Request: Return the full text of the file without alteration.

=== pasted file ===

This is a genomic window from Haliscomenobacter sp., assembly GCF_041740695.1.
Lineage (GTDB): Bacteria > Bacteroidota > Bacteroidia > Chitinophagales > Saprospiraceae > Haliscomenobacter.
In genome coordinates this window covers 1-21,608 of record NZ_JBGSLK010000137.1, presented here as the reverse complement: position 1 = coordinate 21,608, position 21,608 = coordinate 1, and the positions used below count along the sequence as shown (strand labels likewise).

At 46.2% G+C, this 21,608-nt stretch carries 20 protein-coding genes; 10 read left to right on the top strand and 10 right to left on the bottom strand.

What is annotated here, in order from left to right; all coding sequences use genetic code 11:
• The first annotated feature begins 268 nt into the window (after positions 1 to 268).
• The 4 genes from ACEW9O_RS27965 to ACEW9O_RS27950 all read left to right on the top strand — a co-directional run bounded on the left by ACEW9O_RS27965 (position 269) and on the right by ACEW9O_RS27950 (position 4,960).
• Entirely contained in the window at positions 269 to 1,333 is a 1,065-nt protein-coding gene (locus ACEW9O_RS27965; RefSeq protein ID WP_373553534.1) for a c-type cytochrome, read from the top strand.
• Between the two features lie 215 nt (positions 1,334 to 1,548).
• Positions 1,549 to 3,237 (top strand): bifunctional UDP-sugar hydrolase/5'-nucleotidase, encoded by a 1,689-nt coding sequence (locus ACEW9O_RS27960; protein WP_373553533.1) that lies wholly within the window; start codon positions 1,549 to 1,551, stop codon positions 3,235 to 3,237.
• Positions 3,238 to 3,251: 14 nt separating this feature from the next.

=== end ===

This is a genomic window from Haliscomenobacter sp., assembly GCF_041740695.1.
Lineage (GTDB): Bacteria > Bacteroidota > Bacteroidia > Chitinophagales > Saprospiraceae > Haliscomenobacter.
In genome coordinates this window covers 1-21,608 of record NZ_JBGSLK010000137.1, presented here as the reverse complement: position 1 = coordinate 21,608, position 21,608 = coordinate 1, and the positions used below count along the sequence as shown (strand labels likewise).

At 46.2% G+C, this 21,608-nt stretch carries 20 protein-coding genes; 10 read left to right on the top strand and 10 right to left on the bottom strand.

What is annotated here, in order from left to right; all coding sequences use genetic code 11:
• The first annotated feature begins 268 nt into the window (after positions 1 to 268).
• The 4 genes from ACEW9O_RS27965 to ACEW9O_RS27950 all read left to right on the top strand — a co-directional run bounded on the left by ACEW9O_RS27965 (position 269) and on the right by ACEW9O_RS27950 (position 4,960).
• Entirely contained in the window at positions 269 to 1,333 is a 1,065-nt protein-coding gene (locus ACEW9O_RS27965; RefSeq protein ID WP_373553534.1) for a c-type cytochrome, read from the top strand.
• Between the two features lie 215 nt (positions 1,334 to 1,548).
• Positions 1,549 to 3,237 (top strand): bifunctional UDP-sugar hydrolase/5'-nucleotidase, encoded by a 1,689-nt coding sequence (locus ACEW9O_RS27960; protein WP_373553533.1) that lies wholly within the window; start codon positions 1,549 to 1,551, stop codon positions 3,235 to 3,237.
• Positions 3,238 to 3,251: 14 nt separating this feature from the next.